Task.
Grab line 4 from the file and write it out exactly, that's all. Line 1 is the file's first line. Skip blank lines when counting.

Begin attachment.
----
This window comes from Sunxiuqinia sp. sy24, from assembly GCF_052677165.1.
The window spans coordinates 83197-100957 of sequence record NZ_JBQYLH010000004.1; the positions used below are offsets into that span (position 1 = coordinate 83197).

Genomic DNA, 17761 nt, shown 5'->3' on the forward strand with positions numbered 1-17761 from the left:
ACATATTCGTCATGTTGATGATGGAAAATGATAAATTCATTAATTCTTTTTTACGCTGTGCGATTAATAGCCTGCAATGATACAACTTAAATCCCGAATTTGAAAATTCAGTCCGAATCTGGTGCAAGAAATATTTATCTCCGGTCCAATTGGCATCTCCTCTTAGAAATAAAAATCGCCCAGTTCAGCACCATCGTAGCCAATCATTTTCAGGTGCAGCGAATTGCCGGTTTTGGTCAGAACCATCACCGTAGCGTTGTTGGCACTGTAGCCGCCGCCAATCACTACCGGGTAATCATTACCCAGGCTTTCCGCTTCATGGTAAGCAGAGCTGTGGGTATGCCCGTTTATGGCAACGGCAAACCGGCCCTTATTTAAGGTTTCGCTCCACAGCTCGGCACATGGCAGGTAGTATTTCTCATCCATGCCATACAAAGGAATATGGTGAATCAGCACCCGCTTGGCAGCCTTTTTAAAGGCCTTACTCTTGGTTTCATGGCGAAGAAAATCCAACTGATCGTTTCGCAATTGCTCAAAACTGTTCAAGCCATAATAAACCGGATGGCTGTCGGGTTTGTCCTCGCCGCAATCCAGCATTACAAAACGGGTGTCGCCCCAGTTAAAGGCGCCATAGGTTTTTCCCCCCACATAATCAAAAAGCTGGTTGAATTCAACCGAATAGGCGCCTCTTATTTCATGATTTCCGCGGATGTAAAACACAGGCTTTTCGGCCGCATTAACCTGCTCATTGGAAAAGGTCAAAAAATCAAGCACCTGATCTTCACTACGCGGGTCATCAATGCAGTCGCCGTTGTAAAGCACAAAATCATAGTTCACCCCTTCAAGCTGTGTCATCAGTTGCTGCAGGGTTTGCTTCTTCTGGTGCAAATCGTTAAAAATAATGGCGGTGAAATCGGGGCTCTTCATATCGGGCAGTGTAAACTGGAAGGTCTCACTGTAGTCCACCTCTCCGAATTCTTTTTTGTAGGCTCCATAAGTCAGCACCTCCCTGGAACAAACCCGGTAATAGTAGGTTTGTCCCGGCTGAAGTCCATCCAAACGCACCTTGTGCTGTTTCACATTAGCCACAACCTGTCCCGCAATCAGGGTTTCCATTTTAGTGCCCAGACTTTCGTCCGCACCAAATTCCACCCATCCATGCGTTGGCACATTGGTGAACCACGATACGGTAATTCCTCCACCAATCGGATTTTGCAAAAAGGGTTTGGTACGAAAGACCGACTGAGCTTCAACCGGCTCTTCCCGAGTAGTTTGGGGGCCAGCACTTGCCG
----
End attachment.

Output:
ACATATTCGTCATGTTGATGATGGAAAATGATAAATTCATTAATTCTTTTTTACGCTGTGCGATTAATAGCCTGCAATGATACAACTTAAATCCCGAATTTGAAAATTCAGTCCGAATCTGGTGCAAGAAATATTTATCTCCGGTCCAATTGGCATCTCCTCTTAGAAATAAAAATCGCCCAGTTCAGCACCATCGTAGCCAATCATTTTCAGGTGCAGCGAATTGCCGGTTTTGGTCAGAACCATCACCGTAGCGTTGTTGGCACTGTAGCCGCCGCCAATCACTACCGGGTAATCATTACCCAGGCTTTCCGCTTCATGGTAAGCAGAGCTGTGGGTATGCCCGTTTATGGCAACGGCAAACCGGCCCTTATTTAAGGTTTCGCTCCACAGCTCGGCACATGGCAGGTAGTATTTCTCATCCATGCCATACAAAGGAATATGGTGAATCAGCACCCGCTTGGCAGCCTTTTTAAAGGCCTTACTCTTGGTTTCATGGCGAAGAAAATCCAACTGATCGTTTCGCAATTGCTCAAAACTGTTCAAGCCATAATAAACCGGATGGCTGTCGGGTTTGTCCTCGCCGCAATCCAGCATTACAAAACGGGTGTCGCCCCAGTTAAAGGCGCCATAGGTTTTTCCCCCCACATAATCAAAAAGCTGGTTGAATTCAACCGAATAGGCGCCTCTTATTTCATGATTTCCGCGGATGTAAAACACAGGCTTTTCGGCCGCATTAACCTGCTCATTGGAAAAGGTCAAAAAATCAAGCACCTGATCTTCACTACGCGGGTCATCAATGCAGTCGCCGTTGTAAAGCACAAAATCATAGTTCACCCCTTCAAGCTGTGTCATCAGTTGCTGCAGGGTTTGCTTCTTCTGGTGCAAATCGTTAAAAATAATGGCGGTGAAATCGGGGCTCTTCATATCGGGCAGTGTAAACTGGAAGGTCTCACTGTAGTCCACCTCTCCGAATTCTTTTTTGTAGGCTCCATAAGTCAGCACCTCCCTGGAACAAACCCGGTAATAGTAGGTTTGTCCCGGCTGAAGTCCATCCAAACGCACCTTGTGCTGTTTCACATTAGCCACAACCTGTCCCGCAATCAGGGTTTCCATTTTAGTGCCCAGACTTTCGTCCGCACCAAATTCCACCCATCCATGCGTTGGCACATTGGTGAACCACGATACGGTAATTCCTCCACCAATCGGATTTTGCAAAAAGGGTTTGGTACGAAAGACCGACTGAGCTTCAACCGGCTCTTCCCGAGTAGTTTGGGGGCCAGCACTTGCCG